Attitudes

Attitudes are one of the most heavily studied concepts in consumer behavior. According to Gordon Allport's classic definition, "attitudes are learned predispositions to respond to an object."14 More recent perspectives view attitudes as a summary construct that represents an individual's overall feelings toward or evaluation of an object.15 Consumers hold attitudes toward a variety of objects that are important to marketers, including individuals (celebrity endorsers such as Tiger Woods or Andre Agassi), brands (Cheerios, Kix), companies (Intel, Microsoft), product categories (beef, pork, tuna), retail stores (Kmart, Sears), or even advertisements (Nike ads).

Attitudes are important to marketers because they theoretically summarize a consumer's evaluation of an object (or brand or company) and represent positive or negative feelings and behavioral tendencies. Marketers' keen interest in attitudes is based on the assumption that they are related to consumers' purchase behavior. Considerable evidence supports the basic assumption of a relationship between attitudes and behav-ior.16 The attitude-behavior link does not always hold; many other factors can affect behavior.17 But attitudes are very important to marketers. Advertising and promotion are used to create favorable attitudes toward new products/services or brands, reinforce existing favorable attitudes, and/or change negative attitudes. An approach to studying and measuring attitudes that is particularly relevant to advertising is multiattribute attitude models.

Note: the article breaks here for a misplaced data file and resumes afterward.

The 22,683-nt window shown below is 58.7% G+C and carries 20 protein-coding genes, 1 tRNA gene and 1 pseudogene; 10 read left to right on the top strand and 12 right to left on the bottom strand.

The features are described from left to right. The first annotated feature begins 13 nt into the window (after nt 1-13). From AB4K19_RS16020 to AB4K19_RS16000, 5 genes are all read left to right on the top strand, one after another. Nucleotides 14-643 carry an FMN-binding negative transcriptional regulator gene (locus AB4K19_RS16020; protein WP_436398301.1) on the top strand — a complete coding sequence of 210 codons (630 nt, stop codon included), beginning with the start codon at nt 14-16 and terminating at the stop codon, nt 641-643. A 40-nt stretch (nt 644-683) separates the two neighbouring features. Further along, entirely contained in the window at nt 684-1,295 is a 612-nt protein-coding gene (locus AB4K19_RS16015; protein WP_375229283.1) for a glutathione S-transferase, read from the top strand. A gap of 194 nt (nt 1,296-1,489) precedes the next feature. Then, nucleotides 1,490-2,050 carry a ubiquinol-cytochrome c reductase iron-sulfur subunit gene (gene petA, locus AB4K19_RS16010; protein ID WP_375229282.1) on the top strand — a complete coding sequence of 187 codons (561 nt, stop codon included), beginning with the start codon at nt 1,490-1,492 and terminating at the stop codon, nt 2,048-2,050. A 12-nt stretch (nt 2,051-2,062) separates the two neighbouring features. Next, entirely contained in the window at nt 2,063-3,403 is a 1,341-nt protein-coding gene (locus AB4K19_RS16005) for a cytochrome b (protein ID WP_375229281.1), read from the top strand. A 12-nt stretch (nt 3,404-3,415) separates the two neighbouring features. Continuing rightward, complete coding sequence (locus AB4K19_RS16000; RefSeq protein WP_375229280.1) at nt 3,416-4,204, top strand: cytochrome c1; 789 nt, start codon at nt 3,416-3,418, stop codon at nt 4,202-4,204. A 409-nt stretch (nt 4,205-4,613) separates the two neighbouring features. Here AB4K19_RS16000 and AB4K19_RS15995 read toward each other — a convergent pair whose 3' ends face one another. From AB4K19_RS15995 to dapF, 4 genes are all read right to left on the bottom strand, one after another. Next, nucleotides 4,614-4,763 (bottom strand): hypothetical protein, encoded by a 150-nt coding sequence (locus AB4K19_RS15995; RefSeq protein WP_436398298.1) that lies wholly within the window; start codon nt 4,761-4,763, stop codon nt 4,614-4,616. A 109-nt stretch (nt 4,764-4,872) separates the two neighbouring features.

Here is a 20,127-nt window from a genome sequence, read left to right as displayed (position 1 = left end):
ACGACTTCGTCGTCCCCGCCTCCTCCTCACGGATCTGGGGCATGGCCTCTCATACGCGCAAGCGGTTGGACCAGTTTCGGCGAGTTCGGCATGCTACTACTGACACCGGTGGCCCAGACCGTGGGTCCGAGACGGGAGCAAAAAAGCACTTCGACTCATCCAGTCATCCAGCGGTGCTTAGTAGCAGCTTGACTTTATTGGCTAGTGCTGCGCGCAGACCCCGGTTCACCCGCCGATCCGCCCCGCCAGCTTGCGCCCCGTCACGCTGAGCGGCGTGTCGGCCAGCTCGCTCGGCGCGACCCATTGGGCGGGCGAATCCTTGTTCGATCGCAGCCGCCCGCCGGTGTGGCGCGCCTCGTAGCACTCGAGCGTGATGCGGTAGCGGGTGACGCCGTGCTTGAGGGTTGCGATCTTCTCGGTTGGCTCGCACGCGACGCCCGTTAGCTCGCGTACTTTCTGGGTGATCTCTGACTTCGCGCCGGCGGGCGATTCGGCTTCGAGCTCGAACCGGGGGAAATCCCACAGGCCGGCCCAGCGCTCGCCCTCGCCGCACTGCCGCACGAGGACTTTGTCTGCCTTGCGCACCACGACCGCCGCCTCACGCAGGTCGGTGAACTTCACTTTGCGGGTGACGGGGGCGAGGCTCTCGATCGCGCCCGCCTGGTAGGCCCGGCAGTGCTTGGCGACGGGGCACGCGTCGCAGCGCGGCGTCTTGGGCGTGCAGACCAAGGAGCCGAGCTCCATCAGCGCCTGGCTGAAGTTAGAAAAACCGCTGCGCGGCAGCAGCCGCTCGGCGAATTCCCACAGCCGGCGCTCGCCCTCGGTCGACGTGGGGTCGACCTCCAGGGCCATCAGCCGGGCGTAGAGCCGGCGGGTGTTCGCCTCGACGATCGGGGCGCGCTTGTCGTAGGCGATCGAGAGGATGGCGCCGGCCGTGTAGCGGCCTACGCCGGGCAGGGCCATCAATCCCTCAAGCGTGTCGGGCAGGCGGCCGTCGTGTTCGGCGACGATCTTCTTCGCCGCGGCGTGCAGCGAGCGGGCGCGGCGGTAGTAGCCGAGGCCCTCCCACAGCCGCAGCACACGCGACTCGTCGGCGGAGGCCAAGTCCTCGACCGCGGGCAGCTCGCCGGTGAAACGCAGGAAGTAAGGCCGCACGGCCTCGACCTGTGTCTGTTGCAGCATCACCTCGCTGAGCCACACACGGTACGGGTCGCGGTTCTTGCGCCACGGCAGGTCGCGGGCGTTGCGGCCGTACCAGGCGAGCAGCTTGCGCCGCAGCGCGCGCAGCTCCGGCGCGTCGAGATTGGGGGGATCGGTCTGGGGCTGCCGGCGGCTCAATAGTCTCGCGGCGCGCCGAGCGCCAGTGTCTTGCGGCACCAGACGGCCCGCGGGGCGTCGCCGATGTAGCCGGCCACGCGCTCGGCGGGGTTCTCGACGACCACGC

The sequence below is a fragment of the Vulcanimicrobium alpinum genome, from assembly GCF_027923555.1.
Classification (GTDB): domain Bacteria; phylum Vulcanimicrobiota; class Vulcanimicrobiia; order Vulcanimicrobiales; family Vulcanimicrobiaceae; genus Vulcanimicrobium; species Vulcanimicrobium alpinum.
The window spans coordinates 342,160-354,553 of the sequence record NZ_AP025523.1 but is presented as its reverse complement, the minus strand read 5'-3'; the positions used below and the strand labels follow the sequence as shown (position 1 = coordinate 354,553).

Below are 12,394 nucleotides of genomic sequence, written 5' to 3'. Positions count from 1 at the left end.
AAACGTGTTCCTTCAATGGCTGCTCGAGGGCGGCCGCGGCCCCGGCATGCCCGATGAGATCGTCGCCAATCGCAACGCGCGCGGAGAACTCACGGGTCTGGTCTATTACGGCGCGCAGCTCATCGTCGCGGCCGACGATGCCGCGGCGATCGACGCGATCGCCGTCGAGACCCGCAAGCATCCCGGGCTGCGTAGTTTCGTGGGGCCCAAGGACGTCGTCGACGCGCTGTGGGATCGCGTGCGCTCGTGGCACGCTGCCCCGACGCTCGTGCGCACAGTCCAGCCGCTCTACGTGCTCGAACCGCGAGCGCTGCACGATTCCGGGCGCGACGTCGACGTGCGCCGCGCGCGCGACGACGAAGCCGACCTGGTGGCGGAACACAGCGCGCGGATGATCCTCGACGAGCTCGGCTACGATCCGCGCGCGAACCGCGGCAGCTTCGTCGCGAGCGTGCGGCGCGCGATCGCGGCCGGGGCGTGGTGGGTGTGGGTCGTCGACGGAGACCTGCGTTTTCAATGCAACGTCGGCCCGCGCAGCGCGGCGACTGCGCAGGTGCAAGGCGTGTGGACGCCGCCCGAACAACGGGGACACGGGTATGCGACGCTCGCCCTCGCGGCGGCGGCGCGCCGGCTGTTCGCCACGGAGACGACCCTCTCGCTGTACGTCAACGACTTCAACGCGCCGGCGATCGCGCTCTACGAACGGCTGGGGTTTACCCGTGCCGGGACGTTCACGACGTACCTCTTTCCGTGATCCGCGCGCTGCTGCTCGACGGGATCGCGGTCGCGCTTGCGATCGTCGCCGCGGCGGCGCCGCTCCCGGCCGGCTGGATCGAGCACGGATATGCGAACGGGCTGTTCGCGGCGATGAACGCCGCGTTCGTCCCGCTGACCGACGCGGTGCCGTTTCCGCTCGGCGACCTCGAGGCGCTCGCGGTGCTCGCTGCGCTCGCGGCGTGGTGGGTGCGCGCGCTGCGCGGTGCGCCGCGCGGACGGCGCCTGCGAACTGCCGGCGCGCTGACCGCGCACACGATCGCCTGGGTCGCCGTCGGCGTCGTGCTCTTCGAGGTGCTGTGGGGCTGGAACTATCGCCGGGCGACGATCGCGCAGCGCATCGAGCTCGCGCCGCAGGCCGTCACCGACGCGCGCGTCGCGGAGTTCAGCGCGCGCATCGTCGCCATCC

Multiattribute Attitude Models Consumer researchers and marketing practitioners have been using multiattribute attitude models to study consumer attitudes for two decades.18 A multiattribute attitude model views an attitude object, such as a product or brand, as possessing a number of attributes that provide the basis on which consumers form their attitudes. According to this model, consumers have beliefs about

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Advertising With Circulars

Co-op Mailing means that two or more businesses share in the cost and distribution of a direct mail campaign. It's kind of like having you and another non-competing business split the cost of printing, assembling and mailing an advertising flyer to a shared same market base.

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